It was an even game until that point. Our attacking line-up had Chadli and Paulinho in central midfield so no defensive midfielders. Lennon was on the right, Eriksen starting left but cutting in, with Kane linking with Adebayor up front. Self-destructive against better sides but it came good on the night.

Both teams had chances. Spurs probably had the best of them with Kane a fraction uncertain on two occasions and Adebayor prominent. Rose had more room on the left as the game went on. Trying to work out the frequency of decent crosses, I reckon he averages one in five. Shame really – he did well to get forward into the space Eriksen made for him.

But it was Eriksen who got us back into the match, just when we were flagging. His fine cross from the left hit Manu on the thigh and was in. Messy on one level but it was a classic ball to the far post between keeper and defenders and all good strikers have the precious attribute of being in the right place at the right time.

All that was good about this performance revolved around Christian Eriksen, head, shoulders and a pair of stilts above everyone else on the pitch. Wherever something creative was happening, he was in the middle of it. Not everything came off but more than enough did to win this game at a canter.

His best performances this season have come when he’s played on the left. Last night, two wicked left-footed crosses, quick and curling into the danger area between keeper and central defenders set up our first and second goal. He scored the third, left foot and low from the edge of the box, helped by a tiny deflection.

However, wide left isn’t his best position. Rewind to my comments on the Liverpool debacle. Coming from the left gives us an extra man in the centre of midfield and he’s harder to pick up but it leaves us vulnerable to attacks down our left side, especially as Rose has defensive limitations. It’s a balance. Liverpool, who for the purposes of this example shall be known as ‘A Good Team’ ruthlessly exploited the weakness. Sunderland however, who we shall name ‘A Bad Team’, had no idea so the balance tipped decisively in our favour.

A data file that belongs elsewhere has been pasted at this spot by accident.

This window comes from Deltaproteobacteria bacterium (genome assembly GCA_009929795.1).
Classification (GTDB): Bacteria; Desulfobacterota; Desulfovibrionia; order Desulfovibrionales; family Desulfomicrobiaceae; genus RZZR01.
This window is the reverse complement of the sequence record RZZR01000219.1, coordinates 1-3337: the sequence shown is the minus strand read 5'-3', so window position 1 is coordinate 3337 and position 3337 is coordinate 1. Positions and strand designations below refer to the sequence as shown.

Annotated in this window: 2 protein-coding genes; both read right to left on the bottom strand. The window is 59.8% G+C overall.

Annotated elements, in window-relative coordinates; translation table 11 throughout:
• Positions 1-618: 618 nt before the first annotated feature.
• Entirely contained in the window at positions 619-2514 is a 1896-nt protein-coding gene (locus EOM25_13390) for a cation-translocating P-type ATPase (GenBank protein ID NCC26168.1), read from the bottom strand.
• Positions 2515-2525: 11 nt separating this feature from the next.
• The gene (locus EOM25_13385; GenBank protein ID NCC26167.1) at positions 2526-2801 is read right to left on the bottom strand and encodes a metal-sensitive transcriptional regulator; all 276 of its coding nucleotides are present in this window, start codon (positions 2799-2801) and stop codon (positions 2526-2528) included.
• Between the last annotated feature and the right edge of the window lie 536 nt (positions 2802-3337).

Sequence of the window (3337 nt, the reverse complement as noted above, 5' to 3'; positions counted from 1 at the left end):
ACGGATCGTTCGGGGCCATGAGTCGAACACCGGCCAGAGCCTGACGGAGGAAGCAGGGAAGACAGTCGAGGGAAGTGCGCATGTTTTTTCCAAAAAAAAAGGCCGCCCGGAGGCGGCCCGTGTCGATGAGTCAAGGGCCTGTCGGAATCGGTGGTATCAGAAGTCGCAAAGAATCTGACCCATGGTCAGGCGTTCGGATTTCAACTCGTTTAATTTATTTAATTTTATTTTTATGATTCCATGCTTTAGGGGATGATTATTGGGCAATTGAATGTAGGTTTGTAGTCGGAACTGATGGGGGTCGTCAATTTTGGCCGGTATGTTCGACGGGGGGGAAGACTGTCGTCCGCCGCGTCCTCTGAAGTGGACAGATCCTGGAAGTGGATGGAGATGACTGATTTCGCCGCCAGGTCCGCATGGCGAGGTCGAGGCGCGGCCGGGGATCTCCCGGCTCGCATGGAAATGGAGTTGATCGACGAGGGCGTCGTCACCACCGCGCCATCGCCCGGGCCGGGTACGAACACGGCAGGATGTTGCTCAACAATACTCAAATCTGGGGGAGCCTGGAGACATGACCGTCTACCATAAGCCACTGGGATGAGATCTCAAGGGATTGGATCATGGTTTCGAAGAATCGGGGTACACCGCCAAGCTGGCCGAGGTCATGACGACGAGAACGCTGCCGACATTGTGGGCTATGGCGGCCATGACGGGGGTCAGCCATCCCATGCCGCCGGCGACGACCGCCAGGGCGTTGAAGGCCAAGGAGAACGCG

Good teams will always spot that one unless we compensate with a couple of defensive midfielders, one of whom will therefore be available to shuffle across and plug the gap. So do that or play him centrally with a DM behind so he has the freedom to move and work his magic, because there is no mistaking the fact that he’s the future of this club.

Much to enjoy about the second half. Spurs dominated completely, exploiting the space Sunderland left us all over the pitch and making a series of chances. Kane scored the second from another fine far-post cross by Eriksen, touching the ball in with confidence. Eriksens’s shot was the third, lots of room at the edge of the box.

Adebayor had a good first half especially, noticeably prominent during the period when we played badly, trying to make things happen. He pinched the fourth after the keeper half-blocked Kane’s shot and then Siggy wrapped it up, banging in a loose ball for number five.

I don’t see Chadli as a central midfielder, particularly if we are put under more pressure than Sunderland managed, but you can see glimpses of his talent, albeit frustratingly rare. For every fine throughball there were several fluffed opportunities but he contributed to the attacks in the second half. Lennon worked hard and made a couple of thrilling runs, reminding us of what has been missing from his game for a while now.

Paulinho began well in his best central midfield role but faded disappointingly. Kane did well enough, taking his goal well and looking to link up play behind the main striker. Having someone in that forward position who has something of the striker about him, as opposed to a forward midfielder, adds to our chances of scoring.

The defenders had nothing to do in the second half. Lloris was equal to everything that came his way.

A highly enjoyable second half and the result did not flatter us. Sherwood’s attacking team without a defensive midfielder proved to be the right option. There was a vast gap between the midfield and back four that most opponents would have exploited but sadly for them, Sunderland aren’t that team. They won’t get more room in the attacking half than we gave them yet they did nothing whatsoever with it. At the back, three centre halves meant we had space around their area and with Bardsley their right back keen to get forward, it’s no coincidence that two goals came from crosses on that side. It shows why teams don’t play 5-3-2 more often. Their lack of passion was surprising given their fight for survival. I feel for their fans – that was a long ride home.